Russia’s invasion of Ukraine has a direct impact on food security in Europe, the Middle East and further afield. Since the invasion on 24 February, grain prices worldwide have risen sharply, and with the sowing season approaching, it looks as if the fertile ground in Ukraine will not be sown. In Europe, meanwhile, several voices are calling for a review of the Green Deal, with food security in mind.
The region around the Black Sea is one of the world’s most important regions for the cultivation of grain but also for other agricultural products such as sunflower (oil) and maize. Both Russia and Ukraine are global exporters of these agricultural products. The war that followed Russia’s invasion of Ukraine has put exports at risk, and there is also the fear that the rich black soils will not be sown if the conflict is not resolved soon. The direct consequences are rising grain and other prices, indirectly there is the fear of (large) famine in regions already hit by war or natural disasters, but there is also the fear of hunger in Europe.
The European Commission is therefore calling for a review of the Green Deal to ensure that European food security is not jeopardised. For example, it would be possible to suspend the set-aside, which is laid down in the CAP, for at least a year. There are also doubts about the figures put on organic production. However, according to Polish Agriculture Commissioner Wojciechowski, this could be beneficial for the European population. The Farm-to-Fork strategy also focuses on smaller and more diverse farms, which should be more resilient to outside attacks.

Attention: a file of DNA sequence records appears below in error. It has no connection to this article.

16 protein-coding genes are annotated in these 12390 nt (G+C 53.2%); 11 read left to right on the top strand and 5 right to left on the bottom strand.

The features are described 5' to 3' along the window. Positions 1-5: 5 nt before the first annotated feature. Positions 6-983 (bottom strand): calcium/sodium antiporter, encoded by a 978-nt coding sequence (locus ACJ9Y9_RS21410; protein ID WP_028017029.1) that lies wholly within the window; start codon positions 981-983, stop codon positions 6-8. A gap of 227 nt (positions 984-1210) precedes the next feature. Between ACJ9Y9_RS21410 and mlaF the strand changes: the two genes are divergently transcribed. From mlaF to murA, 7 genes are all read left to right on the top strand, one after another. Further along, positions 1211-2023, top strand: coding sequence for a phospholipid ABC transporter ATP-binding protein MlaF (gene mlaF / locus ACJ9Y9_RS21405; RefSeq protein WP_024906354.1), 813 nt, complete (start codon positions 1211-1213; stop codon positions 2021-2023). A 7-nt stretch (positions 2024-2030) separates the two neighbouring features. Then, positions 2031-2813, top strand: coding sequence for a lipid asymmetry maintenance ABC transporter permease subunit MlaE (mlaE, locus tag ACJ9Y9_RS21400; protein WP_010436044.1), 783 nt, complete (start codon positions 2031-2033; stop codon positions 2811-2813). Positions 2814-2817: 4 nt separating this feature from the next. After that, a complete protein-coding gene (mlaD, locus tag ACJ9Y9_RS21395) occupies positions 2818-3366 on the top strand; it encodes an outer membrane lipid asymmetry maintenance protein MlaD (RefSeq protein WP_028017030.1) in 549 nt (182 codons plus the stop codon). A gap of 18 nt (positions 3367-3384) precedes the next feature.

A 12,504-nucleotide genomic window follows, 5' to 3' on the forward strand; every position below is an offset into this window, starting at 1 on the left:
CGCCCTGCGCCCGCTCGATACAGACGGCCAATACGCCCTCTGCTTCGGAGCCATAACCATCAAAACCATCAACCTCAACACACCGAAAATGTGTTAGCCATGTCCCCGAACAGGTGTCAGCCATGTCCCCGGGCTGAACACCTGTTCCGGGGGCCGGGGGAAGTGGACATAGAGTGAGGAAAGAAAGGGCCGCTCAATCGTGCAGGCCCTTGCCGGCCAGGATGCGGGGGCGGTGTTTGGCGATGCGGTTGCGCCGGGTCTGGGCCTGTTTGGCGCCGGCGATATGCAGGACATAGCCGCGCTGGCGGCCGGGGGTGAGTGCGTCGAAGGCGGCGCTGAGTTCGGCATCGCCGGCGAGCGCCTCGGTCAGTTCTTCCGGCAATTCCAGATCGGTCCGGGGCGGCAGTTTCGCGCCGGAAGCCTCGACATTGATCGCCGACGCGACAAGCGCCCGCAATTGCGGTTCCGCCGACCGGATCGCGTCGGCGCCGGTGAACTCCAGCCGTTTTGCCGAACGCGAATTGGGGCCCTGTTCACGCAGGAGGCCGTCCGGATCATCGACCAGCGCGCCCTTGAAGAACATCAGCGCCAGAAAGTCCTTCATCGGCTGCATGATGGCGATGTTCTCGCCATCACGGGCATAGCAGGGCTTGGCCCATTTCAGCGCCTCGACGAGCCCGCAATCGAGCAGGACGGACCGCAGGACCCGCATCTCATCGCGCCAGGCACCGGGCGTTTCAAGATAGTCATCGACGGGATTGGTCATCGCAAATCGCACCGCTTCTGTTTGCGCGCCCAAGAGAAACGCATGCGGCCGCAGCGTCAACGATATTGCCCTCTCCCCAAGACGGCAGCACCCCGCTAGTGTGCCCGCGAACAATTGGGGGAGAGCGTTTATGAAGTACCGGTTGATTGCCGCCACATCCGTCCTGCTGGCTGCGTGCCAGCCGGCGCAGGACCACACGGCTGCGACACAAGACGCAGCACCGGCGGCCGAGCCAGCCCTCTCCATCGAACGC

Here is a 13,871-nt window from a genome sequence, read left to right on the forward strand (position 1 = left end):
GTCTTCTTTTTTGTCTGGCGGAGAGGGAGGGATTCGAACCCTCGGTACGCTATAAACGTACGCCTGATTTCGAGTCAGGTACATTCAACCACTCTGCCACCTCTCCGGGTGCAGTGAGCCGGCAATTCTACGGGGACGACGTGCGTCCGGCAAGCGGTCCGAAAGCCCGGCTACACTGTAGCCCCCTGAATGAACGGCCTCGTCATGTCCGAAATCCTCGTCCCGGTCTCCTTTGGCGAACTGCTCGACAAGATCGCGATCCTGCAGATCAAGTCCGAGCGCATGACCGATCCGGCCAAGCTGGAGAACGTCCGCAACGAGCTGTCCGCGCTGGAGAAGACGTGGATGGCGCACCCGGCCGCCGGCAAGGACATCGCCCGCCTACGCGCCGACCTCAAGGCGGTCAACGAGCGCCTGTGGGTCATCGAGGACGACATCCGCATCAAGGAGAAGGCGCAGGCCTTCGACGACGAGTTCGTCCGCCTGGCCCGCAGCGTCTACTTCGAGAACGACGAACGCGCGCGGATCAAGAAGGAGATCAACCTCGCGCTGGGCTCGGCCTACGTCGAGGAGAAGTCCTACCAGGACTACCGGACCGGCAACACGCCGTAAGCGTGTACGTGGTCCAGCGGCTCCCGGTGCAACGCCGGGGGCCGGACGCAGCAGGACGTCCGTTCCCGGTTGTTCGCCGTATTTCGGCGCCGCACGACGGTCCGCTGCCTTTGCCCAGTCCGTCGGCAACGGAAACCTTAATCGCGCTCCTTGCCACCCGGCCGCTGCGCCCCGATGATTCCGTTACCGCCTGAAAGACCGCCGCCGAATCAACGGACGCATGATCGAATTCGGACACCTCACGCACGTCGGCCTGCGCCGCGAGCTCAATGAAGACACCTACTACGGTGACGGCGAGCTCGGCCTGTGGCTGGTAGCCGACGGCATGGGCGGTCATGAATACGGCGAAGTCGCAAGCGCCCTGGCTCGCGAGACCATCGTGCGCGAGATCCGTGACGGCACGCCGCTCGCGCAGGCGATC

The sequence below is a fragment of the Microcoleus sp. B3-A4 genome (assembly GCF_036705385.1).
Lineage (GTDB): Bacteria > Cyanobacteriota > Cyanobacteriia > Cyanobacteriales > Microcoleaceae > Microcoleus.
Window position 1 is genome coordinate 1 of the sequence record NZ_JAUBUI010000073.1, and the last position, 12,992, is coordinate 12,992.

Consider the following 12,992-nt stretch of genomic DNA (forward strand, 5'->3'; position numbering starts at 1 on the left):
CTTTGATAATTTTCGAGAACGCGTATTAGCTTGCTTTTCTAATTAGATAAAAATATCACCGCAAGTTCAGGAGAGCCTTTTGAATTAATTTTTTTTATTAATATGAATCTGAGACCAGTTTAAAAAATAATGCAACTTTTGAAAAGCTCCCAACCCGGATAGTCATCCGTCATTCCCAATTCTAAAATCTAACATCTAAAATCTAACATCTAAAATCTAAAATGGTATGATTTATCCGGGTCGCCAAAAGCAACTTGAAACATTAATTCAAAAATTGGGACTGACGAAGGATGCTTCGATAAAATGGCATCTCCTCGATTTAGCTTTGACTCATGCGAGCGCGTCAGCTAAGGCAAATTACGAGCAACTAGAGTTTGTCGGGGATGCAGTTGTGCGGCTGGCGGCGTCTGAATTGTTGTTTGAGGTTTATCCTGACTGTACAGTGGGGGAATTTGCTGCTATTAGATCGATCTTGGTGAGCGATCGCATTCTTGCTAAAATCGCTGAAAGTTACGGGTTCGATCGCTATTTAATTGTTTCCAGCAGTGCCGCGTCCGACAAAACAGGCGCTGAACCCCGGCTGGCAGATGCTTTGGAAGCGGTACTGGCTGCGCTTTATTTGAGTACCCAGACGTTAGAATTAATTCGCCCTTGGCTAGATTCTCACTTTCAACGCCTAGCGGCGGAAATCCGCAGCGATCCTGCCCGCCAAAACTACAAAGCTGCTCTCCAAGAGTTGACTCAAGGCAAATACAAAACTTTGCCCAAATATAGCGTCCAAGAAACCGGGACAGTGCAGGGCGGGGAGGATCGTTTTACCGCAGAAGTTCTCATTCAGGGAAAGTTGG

European Commissioner Frans Timmermans takes a different view. According to him, the war in Ukraine should be a reason to speed up the Green Deal. Also according to him, the Green Deal is part of the solution to the food problem, and Europe must get rid of Russian gas and fertiliser even faster.
Later today, the European Commission is due to present a proposal for more affordable, secure and sustainable energy.
Image: EmDee – CC